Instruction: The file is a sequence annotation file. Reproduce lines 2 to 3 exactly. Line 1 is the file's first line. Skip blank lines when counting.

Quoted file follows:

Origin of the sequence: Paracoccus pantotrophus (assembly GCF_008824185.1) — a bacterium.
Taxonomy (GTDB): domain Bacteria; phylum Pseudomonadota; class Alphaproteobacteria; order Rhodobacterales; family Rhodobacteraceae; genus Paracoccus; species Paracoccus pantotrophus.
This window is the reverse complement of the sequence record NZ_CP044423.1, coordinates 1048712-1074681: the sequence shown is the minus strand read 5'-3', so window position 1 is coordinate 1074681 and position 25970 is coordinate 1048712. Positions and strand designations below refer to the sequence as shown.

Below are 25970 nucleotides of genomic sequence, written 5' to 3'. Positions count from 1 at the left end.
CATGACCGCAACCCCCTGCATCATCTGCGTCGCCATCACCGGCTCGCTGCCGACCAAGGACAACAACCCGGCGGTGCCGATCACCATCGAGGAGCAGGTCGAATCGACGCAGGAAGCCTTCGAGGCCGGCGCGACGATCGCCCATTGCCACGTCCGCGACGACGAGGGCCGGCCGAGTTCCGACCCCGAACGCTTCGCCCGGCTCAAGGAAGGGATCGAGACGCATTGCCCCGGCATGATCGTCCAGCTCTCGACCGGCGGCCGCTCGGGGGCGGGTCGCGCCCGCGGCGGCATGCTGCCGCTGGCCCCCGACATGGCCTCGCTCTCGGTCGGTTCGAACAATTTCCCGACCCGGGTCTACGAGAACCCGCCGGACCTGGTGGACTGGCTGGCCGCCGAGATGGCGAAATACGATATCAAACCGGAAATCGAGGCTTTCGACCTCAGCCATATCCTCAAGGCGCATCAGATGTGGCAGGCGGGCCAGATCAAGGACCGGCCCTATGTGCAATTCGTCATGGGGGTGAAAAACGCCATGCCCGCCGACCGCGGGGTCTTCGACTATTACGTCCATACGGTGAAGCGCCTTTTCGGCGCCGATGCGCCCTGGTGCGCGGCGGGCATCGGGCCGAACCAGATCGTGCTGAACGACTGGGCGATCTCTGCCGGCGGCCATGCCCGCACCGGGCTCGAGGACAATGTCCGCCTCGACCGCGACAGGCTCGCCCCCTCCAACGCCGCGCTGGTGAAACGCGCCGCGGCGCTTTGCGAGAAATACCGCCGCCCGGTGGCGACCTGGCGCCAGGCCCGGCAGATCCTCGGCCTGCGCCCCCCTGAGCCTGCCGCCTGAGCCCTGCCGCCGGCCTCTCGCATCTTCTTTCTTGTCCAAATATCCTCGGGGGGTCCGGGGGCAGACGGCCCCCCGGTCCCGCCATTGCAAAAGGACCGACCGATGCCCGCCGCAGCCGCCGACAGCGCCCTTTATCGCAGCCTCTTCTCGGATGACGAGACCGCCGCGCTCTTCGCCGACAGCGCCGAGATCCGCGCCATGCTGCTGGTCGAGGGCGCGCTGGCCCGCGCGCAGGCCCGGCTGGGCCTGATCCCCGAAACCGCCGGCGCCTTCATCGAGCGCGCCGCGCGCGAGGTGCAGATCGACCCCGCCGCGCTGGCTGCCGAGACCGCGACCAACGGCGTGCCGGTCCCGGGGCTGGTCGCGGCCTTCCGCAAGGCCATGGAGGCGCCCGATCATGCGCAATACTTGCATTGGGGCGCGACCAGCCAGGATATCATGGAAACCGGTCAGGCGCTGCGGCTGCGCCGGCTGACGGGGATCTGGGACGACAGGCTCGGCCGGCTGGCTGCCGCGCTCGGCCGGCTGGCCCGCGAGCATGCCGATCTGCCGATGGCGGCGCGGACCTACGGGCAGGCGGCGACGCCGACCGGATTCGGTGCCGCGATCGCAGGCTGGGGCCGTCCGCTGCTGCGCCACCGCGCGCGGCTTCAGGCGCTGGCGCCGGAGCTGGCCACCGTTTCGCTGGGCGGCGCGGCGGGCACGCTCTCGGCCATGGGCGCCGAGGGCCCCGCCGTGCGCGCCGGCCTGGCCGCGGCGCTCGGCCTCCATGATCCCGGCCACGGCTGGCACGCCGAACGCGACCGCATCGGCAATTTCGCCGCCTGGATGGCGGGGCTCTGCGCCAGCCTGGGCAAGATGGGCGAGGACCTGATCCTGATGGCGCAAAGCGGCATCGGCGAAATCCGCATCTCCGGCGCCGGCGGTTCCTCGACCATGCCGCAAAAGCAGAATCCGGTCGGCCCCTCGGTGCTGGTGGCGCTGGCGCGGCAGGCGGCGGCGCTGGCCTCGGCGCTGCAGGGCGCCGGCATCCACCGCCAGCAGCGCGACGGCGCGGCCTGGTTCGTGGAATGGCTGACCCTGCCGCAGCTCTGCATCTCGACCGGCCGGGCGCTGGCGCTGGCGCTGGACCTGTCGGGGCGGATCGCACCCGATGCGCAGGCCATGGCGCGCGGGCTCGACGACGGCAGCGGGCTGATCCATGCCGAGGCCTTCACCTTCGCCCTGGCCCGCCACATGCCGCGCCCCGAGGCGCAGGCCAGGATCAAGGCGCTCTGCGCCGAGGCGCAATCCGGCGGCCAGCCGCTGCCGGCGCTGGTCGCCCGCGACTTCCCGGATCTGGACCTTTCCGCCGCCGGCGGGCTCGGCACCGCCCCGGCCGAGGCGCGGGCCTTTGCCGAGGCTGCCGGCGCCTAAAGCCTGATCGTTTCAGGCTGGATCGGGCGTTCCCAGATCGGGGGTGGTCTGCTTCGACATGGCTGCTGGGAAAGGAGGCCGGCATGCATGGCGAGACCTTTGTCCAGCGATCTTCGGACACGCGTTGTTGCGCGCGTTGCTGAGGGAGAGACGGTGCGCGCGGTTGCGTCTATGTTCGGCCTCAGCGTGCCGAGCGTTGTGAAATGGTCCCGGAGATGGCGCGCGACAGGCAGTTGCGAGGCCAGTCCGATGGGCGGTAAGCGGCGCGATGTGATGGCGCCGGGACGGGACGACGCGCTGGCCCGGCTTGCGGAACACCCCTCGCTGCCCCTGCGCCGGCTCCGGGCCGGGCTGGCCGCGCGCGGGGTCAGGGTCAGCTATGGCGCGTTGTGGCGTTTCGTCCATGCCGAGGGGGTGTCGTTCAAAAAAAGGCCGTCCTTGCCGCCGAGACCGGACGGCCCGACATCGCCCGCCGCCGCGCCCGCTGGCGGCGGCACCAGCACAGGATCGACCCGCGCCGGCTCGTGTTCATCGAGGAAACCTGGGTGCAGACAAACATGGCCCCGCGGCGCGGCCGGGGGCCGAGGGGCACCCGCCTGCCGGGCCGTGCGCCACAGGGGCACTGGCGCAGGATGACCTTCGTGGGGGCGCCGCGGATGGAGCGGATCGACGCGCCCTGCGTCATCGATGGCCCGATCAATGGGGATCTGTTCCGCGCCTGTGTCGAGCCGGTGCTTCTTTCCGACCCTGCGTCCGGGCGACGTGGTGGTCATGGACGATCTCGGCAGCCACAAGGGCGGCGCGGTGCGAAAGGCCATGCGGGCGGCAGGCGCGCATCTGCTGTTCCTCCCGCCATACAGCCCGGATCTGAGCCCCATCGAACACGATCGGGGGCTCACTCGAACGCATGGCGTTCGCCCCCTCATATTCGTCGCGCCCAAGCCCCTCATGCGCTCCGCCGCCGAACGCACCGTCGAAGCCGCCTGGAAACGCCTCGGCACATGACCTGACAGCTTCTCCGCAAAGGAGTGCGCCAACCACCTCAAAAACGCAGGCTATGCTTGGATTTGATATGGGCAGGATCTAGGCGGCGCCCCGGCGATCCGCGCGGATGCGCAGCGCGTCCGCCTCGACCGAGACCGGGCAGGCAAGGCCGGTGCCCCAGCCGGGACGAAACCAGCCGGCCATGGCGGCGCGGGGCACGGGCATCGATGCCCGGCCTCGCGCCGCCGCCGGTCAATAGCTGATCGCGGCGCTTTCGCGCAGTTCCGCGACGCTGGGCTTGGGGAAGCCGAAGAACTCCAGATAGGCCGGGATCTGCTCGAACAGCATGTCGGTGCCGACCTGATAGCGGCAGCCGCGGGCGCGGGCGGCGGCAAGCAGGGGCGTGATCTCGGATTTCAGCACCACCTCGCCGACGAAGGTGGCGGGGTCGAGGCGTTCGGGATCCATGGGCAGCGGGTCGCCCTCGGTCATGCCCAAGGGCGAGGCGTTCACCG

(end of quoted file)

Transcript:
Taxonomy (GTDB): domain Bacteria; phylum Pseudomonadota; class Alphaproteobacteria; order Rhodobacterales; family Rhodobacteraceae; genus Paracoccus; species Paracoccus pantotrophus.
This window is the reverse complement of the sequence record NZ_CP044423.1, coordinates 1048712-1074681: the sequence shown is the minus strand read 5'-3', so window position 1 is coordinate 1074681 and position 25970 is coordinate 1048712. Positions and strand designations below refer to the sequence as shown.